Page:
I spent a few very pleasant hours this sunny autumn afternoon grounding myself in nature. It’s something I don’t do as often as I’d like, or should. If only I would remember how good it is for me to get away from my work/the tech screens and out of my head.
Being outside, whether rain or shine, working or playing, draws my energy back down into my body, to my lower chakras. It reminds me that I am a spiritual being very much captive in a limited human form. The limitations mean I need rest, I need reconnection with my source energy. I need to ground.
Today I spent my time outdoors harvesting herbs from my garden gone wild—mint, culinary sage and native prairie sage, gently cleaning them, stripping any browned or spotted leaves and layering the best of my crop into my drying basket.
My back porch makes the perfect drying room, facing the south and west it gets toasty warm in the late afternoon. The two exterior walls are brick, so it holds the heat for hours after dusk. With only one window out of range of any direct sunlight, the herbs can dry naturally on top of the high wardrobe without any discoloration caused by oxidation.
My back porch smells sooooo good, spicy and savory scents filling the 10×10 space.
There was a previous crop of mint and bee balm in the basket all dried and waiting to be bottled. I can’t explain why I derive so much joy from seeing these natural, organically grown herbs filling up baskets, coffee filters and jars, but I suspect it comes from active connection to the web of life.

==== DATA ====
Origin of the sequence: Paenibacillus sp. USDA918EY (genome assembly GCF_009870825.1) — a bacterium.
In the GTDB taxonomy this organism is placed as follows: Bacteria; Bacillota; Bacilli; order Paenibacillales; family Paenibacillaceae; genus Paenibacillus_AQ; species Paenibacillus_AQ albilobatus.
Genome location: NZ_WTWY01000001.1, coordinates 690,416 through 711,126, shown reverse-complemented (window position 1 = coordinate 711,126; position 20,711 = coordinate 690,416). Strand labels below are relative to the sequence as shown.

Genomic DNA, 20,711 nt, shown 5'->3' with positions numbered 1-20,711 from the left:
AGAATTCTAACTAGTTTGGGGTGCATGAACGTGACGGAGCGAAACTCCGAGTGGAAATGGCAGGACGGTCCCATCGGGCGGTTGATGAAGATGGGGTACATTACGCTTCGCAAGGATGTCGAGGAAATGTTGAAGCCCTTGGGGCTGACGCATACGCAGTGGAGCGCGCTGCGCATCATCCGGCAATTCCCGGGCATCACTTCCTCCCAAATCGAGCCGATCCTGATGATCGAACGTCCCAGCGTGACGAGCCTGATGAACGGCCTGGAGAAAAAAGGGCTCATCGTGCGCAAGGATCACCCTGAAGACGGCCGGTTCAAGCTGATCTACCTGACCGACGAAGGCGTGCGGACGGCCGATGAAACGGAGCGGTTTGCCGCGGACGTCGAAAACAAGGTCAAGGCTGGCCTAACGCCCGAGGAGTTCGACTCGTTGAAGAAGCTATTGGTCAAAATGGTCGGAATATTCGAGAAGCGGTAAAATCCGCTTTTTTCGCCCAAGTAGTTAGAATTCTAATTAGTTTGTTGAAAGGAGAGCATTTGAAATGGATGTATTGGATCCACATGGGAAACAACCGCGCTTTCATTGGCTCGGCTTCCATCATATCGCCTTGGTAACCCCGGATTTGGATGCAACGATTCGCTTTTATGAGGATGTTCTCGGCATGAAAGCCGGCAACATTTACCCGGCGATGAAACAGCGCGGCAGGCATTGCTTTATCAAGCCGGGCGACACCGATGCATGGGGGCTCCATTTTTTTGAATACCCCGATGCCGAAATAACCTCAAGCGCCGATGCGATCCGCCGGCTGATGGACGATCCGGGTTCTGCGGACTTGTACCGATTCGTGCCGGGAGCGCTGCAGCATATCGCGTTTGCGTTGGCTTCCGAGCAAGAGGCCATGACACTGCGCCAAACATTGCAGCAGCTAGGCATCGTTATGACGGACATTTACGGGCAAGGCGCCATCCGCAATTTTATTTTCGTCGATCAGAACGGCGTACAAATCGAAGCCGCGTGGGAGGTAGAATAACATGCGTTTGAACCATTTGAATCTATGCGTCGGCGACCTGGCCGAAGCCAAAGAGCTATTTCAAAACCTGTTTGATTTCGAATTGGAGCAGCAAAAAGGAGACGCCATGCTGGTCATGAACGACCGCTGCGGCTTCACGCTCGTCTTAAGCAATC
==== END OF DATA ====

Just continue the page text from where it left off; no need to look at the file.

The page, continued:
It’s magical, when you think about it. Shoots poking up through the dirt from scattered seeds or roots that laid dormant through a frigid northern winter. Coming to life, reaching for the light, budding, flowering and, eventually, dying back again. There is comfort in knowing they will return and live again next year.
The cycle of life, the manifestation of energy transformed through seasons.
Connecting with nature helps me internalize and accept the Five Remembrances:
I am of the nature to grow old.
There is no way to escape growing old.
I am of the nature to have ill-health.
There is no way to escape having ill-health.
I am of the nature to die.
There is no way to escape death.
All that is dear to me and everyone I love
are of the nature to change.
There is no way to escape being separated from them.
My actions are my only true belongings.
I cannot escape the consequences of my actions.
My actions are the ground on which I stand.
At face value, I suppose those words can be quite depressing, but their truth is inevitable. I am like the herbs I harvest and forage, here for a time, vital when conditions are favorable, but time passes and so it behooves me to stay present and enjoy the now.
A dear friend passed away earlier this week after first beating cancer several years ago, but then being stricken by Progressive Supranuclear Palsy. It was a long but valiant leaving; I don’t believe I ever saw him without a smile on his face and a cheerful disposition at the ready. I’m sure he had difficult moments and moments when he was being difficult, but in the loving care of his wife he continued to enjoy social engagement to the last. I’m guessing he didn’t waste time worrying about what was to come, but endeavored to stay grounded in the present.
He is now transformed; his spirit is free of the body that progressively limited his final years. He lives on in the memory of his wife and sons, his grandchildren, father and brother and his many friends.
Rest in Peace Mikey. May your spirit soar and your memory be eternal.
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